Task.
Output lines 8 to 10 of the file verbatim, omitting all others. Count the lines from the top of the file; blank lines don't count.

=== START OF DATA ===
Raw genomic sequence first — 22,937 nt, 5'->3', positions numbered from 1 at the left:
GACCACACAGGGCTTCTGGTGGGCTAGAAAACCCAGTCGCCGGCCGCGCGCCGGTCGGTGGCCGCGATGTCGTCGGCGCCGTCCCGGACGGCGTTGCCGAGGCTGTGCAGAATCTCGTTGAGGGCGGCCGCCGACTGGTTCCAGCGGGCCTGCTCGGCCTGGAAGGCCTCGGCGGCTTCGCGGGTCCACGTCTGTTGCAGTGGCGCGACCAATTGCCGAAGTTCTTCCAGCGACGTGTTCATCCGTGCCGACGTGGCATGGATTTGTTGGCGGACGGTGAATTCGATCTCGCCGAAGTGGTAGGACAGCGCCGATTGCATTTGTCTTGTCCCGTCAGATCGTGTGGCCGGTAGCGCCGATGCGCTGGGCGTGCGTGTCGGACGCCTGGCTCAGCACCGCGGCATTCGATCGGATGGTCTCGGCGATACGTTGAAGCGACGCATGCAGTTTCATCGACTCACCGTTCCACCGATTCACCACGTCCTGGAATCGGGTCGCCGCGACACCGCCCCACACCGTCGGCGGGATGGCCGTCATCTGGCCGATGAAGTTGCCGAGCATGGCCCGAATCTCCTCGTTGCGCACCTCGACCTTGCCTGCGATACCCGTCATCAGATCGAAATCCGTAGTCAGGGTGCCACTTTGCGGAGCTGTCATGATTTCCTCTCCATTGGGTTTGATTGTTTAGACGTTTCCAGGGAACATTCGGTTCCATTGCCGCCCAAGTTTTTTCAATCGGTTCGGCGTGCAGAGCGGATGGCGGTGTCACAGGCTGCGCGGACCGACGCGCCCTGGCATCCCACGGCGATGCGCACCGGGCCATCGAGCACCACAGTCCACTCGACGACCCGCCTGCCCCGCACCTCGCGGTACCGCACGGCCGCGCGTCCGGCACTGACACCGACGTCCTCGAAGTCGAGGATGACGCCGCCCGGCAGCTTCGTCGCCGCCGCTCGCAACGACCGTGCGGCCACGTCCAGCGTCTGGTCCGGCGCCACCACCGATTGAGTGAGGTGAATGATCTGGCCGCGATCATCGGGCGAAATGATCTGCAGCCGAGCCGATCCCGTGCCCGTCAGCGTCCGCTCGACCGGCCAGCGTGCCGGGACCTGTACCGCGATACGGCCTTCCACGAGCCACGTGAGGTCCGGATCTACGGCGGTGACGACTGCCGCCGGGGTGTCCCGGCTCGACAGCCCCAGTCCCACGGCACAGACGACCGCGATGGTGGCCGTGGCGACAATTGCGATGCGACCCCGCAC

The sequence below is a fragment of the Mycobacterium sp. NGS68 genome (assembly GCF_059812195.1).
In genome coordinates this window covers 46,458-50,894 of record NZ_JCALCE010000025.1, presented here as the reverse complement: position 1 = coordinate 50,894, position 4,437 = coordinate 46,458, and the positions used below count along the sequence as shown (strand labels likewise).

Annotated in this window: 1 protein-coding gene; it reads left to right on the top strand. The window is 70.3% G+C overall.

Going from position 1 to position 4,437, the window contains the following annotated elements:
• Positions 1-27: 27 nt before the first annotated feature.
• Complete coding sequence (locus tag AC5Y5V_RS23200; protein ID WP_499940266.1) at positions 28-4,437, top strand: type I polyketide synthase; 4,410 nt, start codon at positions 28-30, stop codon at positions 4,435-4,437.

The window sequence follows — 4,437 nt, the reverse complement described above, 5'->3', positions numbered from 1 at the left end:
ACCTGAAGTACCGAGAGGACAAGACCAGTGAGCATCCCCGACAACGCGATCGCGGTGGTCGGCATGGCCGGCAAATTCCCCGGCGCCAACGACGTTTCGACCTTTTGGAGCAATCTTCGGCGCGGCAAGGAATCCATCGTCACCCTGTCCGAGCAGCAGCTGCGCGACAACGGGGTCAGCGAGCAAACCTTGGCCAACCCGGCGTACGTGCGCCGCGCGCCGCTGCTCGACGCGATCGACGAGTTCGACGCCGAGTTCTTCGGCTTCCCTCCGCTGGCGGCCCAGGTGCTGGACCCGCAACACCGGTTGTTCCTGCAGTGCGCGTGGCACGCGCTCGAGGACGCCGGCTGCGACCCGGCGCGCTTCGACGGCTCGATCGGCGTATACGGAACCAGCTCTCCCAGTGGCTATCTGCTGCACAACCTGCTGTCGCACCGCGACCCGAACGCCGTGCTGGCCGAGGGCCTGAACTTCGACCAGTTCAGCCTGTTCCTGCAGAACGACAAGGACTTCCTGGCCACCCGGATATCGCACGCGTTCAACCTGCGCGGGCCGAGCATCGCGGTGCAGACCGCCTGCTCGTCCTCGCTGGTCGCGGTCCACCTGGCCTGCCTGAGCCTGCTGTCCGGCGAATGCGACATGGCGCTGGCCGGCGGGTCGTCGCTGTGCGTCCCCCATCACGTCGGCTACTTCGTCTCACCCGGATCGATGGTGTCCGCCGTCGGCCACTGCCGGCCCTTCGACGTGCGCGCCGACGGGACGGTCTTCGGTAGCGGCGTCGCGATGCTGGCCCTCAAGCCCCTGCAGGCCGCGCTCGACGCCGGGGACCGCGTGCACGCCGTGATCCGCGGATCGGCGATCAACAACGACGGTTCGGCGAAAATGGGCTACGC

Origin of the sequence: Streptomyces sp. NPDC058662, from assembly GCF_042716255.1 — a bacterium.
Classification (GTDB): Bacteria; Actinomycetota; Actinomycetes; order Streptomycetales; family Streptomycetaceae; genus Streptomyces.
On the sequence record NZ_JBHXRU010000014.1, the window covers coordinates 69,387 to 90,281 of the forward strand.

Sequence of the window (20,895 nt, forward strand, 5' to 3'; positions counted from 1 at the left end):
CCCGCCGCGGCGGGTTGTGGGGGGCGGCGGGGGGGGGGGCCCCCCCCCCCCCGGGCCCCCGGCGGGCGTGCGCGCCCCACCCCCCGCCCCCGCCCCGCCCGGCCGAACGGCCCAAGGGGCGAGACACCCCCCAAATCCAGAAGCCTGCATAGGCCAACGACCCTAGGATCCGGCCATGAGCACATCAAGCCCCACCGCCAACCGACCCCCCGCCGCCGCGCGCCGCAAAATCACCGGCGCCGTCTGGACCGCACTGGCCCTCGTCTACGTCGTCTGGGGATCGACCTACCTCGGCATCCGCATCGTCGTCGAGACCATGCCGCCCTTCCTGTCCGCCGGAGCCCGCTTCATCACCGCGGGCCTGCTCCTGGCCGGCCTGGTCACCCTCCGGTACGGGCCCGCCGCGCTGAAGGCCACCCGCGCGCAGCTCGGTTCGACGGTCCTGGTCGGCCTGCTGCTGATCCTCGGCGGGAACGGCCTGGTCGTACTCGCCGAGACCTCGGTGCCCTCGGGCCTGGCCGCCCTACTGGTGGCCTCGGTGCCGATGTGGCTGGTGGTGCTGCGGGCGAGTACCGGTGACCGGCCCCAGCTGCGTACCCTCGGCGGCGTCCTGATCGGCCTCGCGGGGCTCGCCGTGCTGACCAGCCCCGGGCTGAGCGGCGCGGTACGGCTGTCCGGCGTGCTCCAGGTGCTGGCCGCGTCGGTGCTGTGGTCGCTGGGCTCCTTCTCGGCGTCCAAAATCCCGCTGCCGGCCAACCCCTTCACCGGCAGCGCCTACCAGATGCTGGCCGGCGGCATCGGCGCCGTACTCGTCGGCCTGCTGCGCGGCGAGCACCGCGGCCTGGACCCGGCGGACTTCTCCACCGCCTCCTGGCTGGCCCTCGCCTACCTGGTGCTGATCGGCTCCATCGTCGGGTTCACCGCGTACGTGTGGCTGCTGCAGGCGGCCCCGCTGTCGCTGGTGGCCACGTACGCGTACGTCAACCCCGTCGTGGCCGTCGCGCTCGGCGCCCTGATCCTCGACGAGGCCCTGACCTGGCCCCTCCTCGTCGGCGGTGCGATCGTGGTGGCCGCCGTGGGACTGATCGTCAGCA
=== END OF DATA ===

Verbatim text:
• Complete coding sequence (locus tag AC5Y5V_RS23200; protein ID WP_499940266.1) at positions 28-4,437, top strand: type I polyketide synthase; 4,410 nt, start codon at positions 28-30, stop codon at positions 4,435-4,437.

The window sequence follows — 4,437 nt, the reverse complement described above, 5'->3', positions numbered from 1 at the left end:
ACCTGAAGTACCGAGAGGACAAGACCAGTGAGCATCCCCGACAACGCGATCGCGGTGGTCGGCATGGCCGGCAAATTCCCCGGCGCCAACGACGTTTCGACCTTTTGGAGCAATCTTCGGCGCGGCAAGGAATCCATCGTCACCCTGTCCGAGCAGCAGCTGCGCGACAACGGGGTCAGCGAGCAAACCTTGGCCAACCCGGCGTACGTGCGCCGCGCGCCGCTGCTCGACGCGATCGACGAGTTCGACGCCGAGTTCTTCGGCTTCCCTCCGCTGGCGGCCCAGGTGCTGGACCCGCAACACCGGTTGTTCCTGCAGTGCGCGTGGCACGCGCTCGAGGACGCCGGCTGCGACCCGGCGCGCTTCGACGGCTCGATCGGCGTATACGGAACCAGCTCTCCCAGTGGCTATCTGCTGCACAACCTGCTGTCGCACCGCGACCCGAACGCCGTGCTGGCCGAGGGCCTGAACTTCGACCAGTTCAGCCTGTTCCTGCAGAACGACAAGGACTTCCTGGCCACCCGGATATCGCACGCGTTCAACCTGCGCGGGCCGAGCATCGCGGTGCAGACCGCCTGCTCGTCCTCGCTGGTCGCGGTCCACCTGGCCTGCCTGAGCCTGCTGTCCGGCGAATGCGACATGGCGCTGGCCGGCGGGTCGTCGCTGTGCGTCCCCCATCACGTCGGCTACTTCGTCTCACCCGGATCGATGGTGTCCGCCGTCGGCCACTGCCGGCCCTTCGACGTGCGCGCCGACGGGACGGTCTTCGGTAGCGGCGTCGCGATGCTGGCCCTCAAGCCCCTGCAGGCCGCGCTCGACGCCGGGGACCGCGTGCACGCCGTGATCCGCGGATCGGCGATCAACAACGACGGTTCGGCGAAAATGGGCTACGC